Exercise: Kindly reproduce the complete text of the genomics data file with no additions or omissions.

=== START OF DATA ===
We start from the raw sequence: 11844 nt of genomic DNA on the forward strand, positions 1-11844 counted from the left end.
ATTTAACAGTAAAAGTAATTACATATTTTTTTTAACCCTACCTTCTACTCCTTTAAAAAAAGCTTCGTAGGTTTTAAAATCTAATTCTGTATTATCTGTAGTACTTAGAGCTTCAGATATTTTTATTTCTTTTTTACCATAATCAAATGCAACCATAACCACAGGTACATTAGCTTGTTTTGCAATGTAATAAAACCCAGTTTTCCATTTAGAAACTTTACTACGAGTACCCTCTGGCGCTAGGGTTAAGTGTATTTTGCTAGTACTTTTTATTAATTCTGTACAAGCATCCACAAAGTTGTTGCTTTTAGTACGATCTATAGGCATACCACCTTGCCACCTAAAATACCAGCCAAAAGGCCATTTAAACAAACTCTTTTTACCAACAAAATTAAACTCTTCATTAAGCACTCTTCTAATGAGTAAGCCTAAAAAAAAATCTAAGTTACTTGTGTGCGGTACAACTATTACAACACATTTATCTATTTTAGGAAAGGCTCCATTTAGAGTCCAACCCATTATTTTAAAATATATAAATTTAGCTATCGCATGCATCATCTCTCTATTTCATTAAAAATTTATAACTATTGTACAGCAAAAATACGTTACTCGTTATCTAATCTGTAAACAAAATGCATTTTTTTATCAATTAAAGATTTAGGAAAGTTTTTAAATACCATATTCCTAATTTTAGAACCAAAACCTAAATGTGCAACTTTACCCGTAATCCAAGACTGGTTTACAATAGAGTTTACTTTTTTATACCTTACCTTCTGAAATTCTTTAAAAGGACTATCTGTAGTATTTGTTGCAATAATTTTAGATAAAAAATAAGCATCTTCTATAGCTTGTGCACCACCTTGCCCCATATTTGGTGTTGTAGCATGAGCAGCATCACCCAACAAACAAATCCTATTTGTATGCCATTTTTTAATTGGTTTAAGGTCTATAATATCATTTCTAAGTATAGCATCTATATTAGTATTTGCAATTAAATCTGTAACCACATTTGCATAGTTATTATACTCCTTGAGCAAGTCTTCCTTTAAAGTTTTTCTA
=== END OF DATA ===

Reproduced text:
We start from the raw sequence: 11844 nt of genomic DNA on the forward strand, positions 1-11844 counted from the left end.
ATTTAACAGTAAAAGTAATTACATATTTTTTTTAACCCTACCTTCTACTCCTTTAAAAAAAGCTTCGTAGGTTTTAAAATCTAATTCTGTATTATCTGTAGTACTTAGAGCTTCAGATATTTTTATTTCTTTTTTACCATAATCAAATGCAACCATAACCACAGGTACATTAGCTTGTTTTGCAATGTAATAAAACCCAGTTTTCCATTTAGAAACTTTACTACGAGTACCCTCTGGCGCTAGGGTTAAGTGTATTTTGCTAGTACTTTTTATTAATTCTGTACAAGCATCCACAAAGTTGTTGCTTTTAGTACGATCTATAGGCATACCACCTTGCCACCTAAAATACCAGCCAAAAGGCCATTTAAACAAACTCTTTTTACCAACAAAATTAAACTCTTCATTAAGCACTCTTCTAATGAGTAAGCCTAAAAAAAAATCTAAGTTACTTGTGTGCGGTACAACTATTACAACACATTTATCTATTTTAGGAAAGGCTCCATTTAGAGTCCAACCCATTATTTTAAAATATATAAATTTAGCTATCGCATGCATCATCTCTCTATTTCATTAAAAATTTATAACTATTGTACAGCAAAAATACGTTACTCGTTATCTAATCTGTAAACAAAATGCATTTTTTTATCAATTAAAGATTTAGGAAAGTTTTTAAATACCATATTCCTAATTTTAGAACCAAAACCTAAATGTGCAACTTTACCCGTAATCCAAGACTGGTTTACAATAGAGTTTACTTTTTTATACCTTACCTTCTGAAATTCTTTAAAAGGACTATCTGTAGTATTTGTTGCAATAATTTTAGATAAAAAATAAGCATCTTCTATAGCTTGTGCACCACCTTGCCCCATATTTGGTGTTGTAGCATGAGCAGCATCACCCAACAAACAAATCCTATTTGTATGCCATTTTTTAATTGGTTTAAGGTCTATAATATCATTTCTAAGTATAGCATCTATATTAGTATTTGCAATTAAATCTGTAACCACATTTGCATAGTTATTATACTCCTTGAGCAAGTCTTCCTTTAAAGTTTTTCTA